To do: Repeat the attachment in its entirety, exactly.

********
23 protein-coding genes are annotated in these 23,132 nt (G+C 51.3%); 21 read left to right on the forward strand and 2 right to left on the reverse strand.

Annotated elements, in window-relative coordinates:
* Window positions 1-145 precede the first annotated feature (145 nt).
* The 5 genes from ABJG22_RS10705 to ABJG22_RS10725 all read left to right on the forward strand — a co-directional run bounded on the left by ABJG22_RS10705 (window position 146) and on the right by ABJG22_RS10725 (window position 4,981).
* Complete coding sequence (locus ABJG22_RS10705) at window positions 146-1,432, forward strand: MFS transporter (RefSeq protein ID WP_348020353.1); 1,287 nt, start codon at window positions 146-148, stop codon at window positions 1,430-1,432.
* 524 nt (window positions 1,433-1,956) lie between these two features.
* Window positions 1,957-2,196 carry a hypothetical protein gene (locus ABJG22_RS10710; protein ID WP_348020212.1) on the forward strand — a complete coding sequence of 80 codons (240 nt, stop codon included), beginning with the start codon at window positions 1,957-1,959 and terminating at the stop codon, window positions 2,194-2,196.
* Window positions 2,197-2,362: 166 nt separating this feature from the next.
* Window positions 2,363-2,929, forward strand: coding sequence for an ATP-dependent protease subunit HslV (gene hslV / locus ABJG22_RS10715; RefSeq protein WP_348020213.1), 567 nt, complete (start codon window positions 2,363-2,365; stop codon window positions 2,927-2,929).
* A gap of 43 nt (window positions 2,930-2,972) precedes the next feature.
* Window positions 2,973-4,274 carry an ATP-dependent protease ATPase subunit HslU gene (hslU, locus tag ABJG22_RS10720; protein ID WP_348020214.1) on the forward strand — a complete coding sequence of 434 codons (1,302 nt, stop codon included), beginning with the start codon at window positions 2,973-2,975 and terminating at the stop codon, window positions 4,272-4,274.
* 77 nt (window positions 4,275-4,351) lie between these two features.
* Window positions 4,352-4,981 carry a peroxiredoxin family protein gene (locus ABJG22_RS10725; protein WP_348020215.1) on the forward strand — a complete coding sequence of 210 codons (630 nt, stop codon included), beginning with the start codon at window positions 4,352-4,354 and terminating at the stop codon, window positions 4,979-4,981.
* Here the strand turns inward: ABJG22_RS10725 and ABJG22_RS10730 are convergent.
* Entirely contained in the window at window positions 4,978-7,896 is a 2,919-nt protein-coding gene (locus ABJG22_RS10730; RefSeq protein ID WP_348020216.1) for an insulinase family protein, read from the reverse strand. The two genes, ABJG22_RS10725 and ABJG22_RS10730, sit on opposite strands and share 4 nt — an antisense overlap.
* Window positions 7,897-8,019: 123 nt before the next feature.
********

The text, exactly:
23 protein-coding genes are annotated in these 23,132 nt (G+C 51.3%); 21 read left to right on the forward strand and 2 right to left on the reverse strand.

Annotated elements, in window-relative coordinates:
* Window positions 1-145 precede the first annotated feature (145 nt).
* The 5 genes from ABJG22_RS10705 to ABJG22_RS10725 all read left to right on the forward strand — a co-directional run bounded on the left by ABJG22_RS10705 (window position 146) and on the right by ABJG22_RS10725 (window position 4,981).
* Complete coding sequence (locus ABJG22_RS10705) at window positions 146-1,432, forward strand: MFS transporter (RefSeq protein ID WP_348020353.1); 1,287 nt, start codon at window positions 146-148, stop codon at window positions 1,430-1,432.
* 524 nt (window positions 1,433-1,956) lie between these two features.
* Window positions 1,957-2,196 carry a hypothetical protein gene (locus ABJG22_RS10710; protein ID WP_348020212.1) on the forward strand — a complete coding sequence of 80 codons (240 nt, stop codon included), beginning with the start codon at window positions 1,957-1,959 and terminating at the stop codon, window positions 2,194-2,196.
* Window positions 2,197-2,362: 166 nt separating this feature from the next.
* Window positions 2,363-2,929, forward strand: coding sequence for an ATP-dependent protease subunit HslV (gene hslV / locus ABJG22_RS10715; RefSeq protein WP_348020213.1), 567 nt, complete (start codon window positions 2,363-2,365; stop codon window positions 2,927-2,929).
* A gap of 43 nt (window positions 2,930-2,972) precedes the next feature.
* Window positions 2,973-4,274 carry an ATP-dependent protease ATPase subunit HslU gene (hslU, locus tag ABJG22_RS10720; protein ID WP_348020214.1) on the forward strand — a complete coding sequence of 434 codons (1,302 nt, stop codon included), beginning with the start codon at window positions 2,973-2,975 and terminating at the stop codon, window positions 4,272-4,274.
* 77 nt (window positions 4,275-4,351) lie between these two features.
* Window positions 4,352-4,981 carry a peroxiredoxin family protein gene (locus ABJG22_RS10725; protein WP_348020215.1) on the forward strand — a complete coding sequence of 210 codons (630 nt, stop codon included), beginning with the start codon at window positions 4,352-4,354 and terminating at the stop codon, window positions 4,979-4,981.
* Here the strand turns inward: ABJG22_RS10725 and ABJG22_RS10730 are convergent.
* Entirely contained in the window at window positions 4,978-7,896 is a 2,919-nt protein-coding gene (locus ABJG22_RS10730; RefSeq protein ID WP_348020216.1) for an insulinase family protein, read from the reverse strand. The two genes, ABJG22_RS10725 and ABJG22_RS10730, sit on opposite strands and share 4 nt — an antisense overlap.
* Window positions 7,897-8,019: 123 nt before the next feature.